After the Hillsborough evasion for 25 years, the 30 year foot-dragging over Orgreave must be ended

It is bizarre that the so-called Independent Police Complaints Commission (IPCC) has now spent 18 months dancing round the maypole trying to decide whether to launch a full inquiry into police corruption surrounding Orgreave in June 1984.   With a typical establishment euphemism they are engaged in a ‘scoping inquiry’ (for which read: time-wasting) as to whether police officers fabricated statements – it is clear beyond any doubt that the police did collude in preparing testimony for the court.   After 18 months they have still not even interviewed key witnesses to the alleged corruption.   The IPCC has either grievously failed in its duty to take the issue seriously or has been leaned on to spin out its deliberations an absurdly long time in order to frustrate a full public inquiry into police corruption since it has been ruled that this is shelved pending the IPCC conclusions.

The evidence of corruption is blatant.   A BBC Yorkshire ‘Inside Out’ documentary discovered identical wording in 34 separate statements by police.   Police officers at Orgreave were asked by South Yorkshire police detectives to describe in their statements scenes they’d simply never seen, with some Liverpool officers claiming they’d witnessed a riot at Orgreave, but they had never left Merseyside.   The evidence has indeed already been admitted in court, with a number of lawyers and defendants able to testify to this effect, as well as 12 jurors.  So what is the IPCC waiting for?

But it’s not just collusion in the preparation of statements that the police need to be called to account for.   The far more serious charges are that the police acted – with the connivance, indeed urgent prompting, of Thatcher, Ridley and Walker – in a manner far beyond the constitutional limits granted to them.   Their proper function of keeping the peace was subordinated to the paramilitary role of forcing a way through picket lines for those breaking the strike.   The police were also organised into ‘large mobile squads’ (in the language of Ridley’s strike-breaking plan) in huge numbers not only at pitheads and other picketing targets, but also across the country in halting pickets seeking to prevent the movement of coal and working miners.   At Orgreave itself the violence of the police operations, with 5,000 police officers using horseback baton charges and snatch squads, could not conceivably be justified as preserving law and order: it was a carefully planned aggressive military-style drive to break the spirit of the miners and to crush the strike.

The whole issue should now immediately be taken out of the hands of the time-wasting IPCC and a full and proper public inquiry be set up promptly to identify and hold to account all those responsible for this unlawful descent into police para-militarism.

One thought on “After the Hillsborough evasion for 25 years, the 30 year foot-dragging over Orgreave must be ended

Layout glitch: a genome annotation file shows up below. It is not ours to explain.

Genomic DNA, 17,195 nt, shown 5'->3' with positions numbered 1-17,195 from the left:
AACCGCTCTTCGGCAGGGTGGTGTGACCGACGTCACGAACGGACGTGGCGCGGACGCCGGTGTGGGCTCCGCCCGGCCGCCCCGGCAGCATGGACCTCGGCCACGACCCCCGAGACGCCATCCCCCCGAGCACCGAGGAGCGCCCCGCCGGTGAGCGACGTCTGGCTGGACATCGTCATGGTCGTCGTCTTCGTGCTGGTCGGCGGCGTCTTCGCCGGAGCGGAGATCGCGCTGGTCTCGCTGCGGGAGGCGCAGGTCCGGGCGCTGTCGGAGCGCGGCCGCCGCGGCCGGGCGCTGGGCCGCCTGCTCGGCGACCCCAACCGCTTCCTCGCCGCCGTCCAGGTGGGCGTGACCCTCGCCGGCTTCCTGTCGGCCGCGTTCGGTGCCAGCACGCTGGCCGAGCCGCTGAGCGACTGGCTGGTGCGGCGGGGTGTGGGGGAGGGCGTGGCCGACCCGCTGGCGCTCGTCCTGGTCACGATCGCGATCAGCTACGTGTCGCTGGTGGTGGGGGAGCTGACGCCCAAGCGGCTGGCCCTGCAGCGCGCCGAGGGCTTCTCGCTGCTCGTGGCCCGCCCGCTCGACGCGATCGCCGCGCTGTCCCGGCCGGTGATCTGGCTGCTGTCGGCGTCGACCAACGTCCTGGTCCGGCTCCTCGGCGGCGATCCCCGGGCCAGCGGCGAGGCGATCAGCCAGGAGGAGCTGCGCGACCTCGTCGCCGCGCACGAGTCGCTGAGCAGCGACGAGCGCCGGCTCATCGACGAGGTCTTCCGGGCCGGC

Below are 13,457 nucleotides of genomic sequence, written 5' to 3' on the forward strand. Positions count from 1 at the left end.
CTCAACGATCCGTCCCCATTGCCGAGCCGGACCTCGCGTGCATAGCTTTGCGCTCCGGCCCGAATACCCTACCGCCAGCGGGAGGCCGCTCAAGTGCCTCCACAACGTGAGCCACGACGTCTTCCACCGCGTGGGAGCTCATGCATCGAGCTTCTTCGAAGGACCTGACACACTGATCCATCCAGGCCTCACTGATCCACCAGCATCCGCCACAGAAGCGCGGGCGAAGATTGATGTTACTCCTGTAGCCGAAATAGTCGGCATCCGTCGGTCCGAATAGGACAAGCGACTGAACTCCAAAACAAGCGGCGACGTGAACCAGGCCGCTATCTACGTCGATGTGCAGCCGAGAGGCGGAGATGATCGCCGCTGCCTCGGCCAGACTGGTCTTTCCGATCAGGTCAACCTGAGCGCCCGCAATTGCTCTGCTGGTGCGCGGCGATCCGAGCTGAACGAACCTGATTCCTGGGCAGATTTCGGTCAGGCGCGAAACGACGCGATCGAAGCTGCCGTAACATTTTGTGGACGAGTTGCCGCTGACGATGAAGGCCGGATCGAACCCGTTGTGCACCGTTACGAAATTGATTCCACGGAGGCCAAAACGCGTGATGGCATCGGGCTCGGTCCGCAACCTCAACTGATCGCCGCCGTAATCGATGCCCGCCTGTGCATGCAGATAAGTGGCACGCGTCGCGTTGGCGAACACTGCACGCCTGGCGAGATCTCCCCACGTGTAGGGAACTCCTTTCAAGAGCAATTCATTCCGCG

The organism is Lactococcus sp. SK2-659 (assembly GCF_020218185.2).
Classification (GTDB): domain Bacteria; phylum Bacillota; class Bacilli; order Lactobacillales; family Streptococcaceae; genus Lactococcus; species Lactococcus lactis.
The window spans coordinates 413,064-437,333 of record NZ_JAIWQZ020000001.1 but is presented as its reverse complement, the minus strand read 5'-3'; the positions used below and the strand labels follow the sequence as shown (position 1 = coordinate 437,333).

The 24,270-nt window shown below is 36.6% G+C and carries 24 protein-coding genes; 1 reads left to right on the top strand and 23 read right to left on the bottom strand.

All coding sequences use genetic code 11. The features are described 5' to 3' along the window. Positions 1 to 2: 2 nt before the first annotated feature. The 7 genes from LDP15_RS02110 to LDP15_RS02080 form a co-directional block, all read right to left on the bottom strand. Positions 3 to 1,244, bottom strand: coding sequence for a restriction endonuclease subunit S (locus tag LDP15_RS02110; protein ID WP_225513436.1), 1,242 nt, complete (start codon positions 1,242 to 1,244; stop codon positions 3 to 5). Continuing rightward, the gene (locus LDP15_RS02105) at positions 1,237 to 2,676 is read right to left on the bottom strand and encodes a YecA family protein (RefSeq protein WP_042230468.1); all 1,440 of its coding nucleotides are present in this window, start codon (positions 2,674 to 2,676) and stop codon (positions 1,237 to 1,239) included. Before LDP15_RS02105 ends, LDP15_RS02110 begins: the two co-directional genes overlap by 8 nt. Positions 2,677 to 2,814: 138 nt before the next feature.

1. Clearly that’s another old wound from the Thatcher period; which I still recall vividly, (including the often violent and unwarranted behavior of the police then, who were ill used and not just against the miners,) and it’s taken a long time and lot real life experience for me to get past, “Never trust a copper.”

    But some of the miners and the poll tax rioters were just as violent, aggressive and nasty as any of the police officers, (singing choruses of, “PC Blakelock he don’t walk these street no more,” at them was hardly calculated to get on their good side,) in fact probably more so, some people with no real connection to unions were only there for violence and aggro.

    I saw this with my own eyes.

    The police were exhausted, stressed, battered and not in the best of moods, from being repeatedly shipped round the country like a bunch of itinerant storm troopers, (which was not what most of them signed on for.)

    So as it ever was, “A policeman’s lot is not a happy one?”

    But a lot has changed since then, (including the introduction of inclusive community policing, which is now being quietly abandoned,) and including my having gone through the riots round here 10 years ago, (during which my experience of the police was actually extraordinarily positive and reassuring,) and I was forced my revise my previous entrenched and deep rooted hostility towards them, (and I’m older and less passionate.)

    Personally I probably agree with the IPCC, that there is little real point in opening yet another can of worms from 30 years ago and that the police have far more urgent and far more important things to be getting on with.

    Particularly considering the way that far greater and far more recent evils, (Mid Staffs, this country’s treatment of old and disabled,) are being quietly buried to protect the guilty.

    These day’s I’d still trust most police offers, most of the time, far more than I’d trust almost any politician, (politics being too often where much of the corruption to which you refer has it’s roots anyway, policing and crime having been turned into yet another political football.)

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